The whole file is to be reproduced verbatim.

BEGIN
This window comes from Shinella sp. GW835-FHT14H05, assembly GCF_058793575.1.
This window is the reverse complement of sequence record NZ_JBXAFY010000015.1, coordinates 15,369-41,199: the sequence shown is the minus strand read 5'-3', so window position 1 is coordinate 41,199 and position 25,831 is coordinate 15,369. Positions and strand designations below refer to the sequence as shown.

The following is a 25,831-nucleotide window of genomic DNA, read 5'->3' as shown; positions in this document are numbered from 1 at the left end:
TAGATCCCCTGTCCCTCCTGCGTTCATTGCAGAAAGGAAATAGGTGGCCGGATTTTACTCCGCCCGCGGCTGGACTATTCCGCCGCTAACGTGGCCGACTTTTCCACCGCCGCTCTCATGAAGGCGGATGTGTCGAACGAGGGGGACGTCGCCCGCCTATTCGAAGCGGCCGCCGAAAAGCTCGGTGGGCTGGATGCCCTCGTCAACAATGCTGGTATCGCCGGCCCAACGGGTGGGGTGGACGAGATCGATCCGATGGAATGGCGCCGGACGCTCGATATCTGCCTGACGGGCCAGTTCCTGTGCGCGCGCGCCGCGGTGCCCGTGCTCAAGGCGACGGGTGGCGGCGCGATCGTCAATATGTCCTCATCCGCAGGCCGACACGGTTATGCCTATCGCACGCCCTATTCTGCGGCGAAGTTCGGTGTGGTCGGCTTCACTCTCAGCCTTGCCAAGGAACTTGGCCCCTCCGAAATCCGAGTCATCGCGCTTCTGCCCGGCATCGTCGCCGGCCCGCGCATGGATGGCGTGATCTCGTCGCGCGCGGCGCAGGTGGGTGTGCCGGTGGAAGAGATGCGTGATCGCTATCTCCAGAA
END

This window comes from Shinella sp. GW835-FHT14H05, assembly GCF_058793575.1.
This window is the reverse complement of sequence record NZ_JBXAFY010000015.1, coordinates 15,369-41,199: the sequence shown is the minus strand read 5'-3', so window position 1 is coordinate 41,199 and position 25,831 is coordinate 15,369. Positions and strand designations below refer to the sequence as shown.

The following is a 25,831-nucleotide window of genomic DNA, read 5'->3' as shown; positions in this document are numbered from 1 at the left end:
TAGATCCCCTGTCCCTCCTGCGTTCATTGCAGAAAGGAAATAGGTGGCCGGATTTTACTCCGCCCGCGGCTGGACTATTCCGCCGCTAACGTGGCCGACTTTTCCACCGCCGCTCTCATGAAGGCGGATGTGTCGAACGAGGGGGACGTCGCCCGCCTATTCGAAGCGGCCGCCGAAAAGCTCGGTGGGCTGGATGCCCTCGTCAACAATGCTGGTATCGCCGGCCCAACGGGTGGGGTGGACGAGATCGATCCGATGGAATGGCGCCGGACGCTCGATATCTGCCTGACGGGCCAGTTCCTGTGCGCGCGCGCCGCGGTGCCCGTGCTCAAGGCGACGGGTGGCGGCGCGATCGTCAATATGTCCTCATCCGCAGGCCGACACGGTTATGCCTATCGCACGCCCTATTCTGCGGCGAAGTTCGGTGTGGTCGGCTTCACTCTCAGCCTTGCCAAGGAACTTGGCCCCTCCGAAATCCGAGTCATCGCGCTTCTGCCCGGCATCGTCGCCGGCCCGCGCATGGATGGCGTGATCTCGTCGCGCGCGGCGCAGGTGGGTGTGCCGGTGGAAGAGATGCGTGATCGCTATCTCCAGAA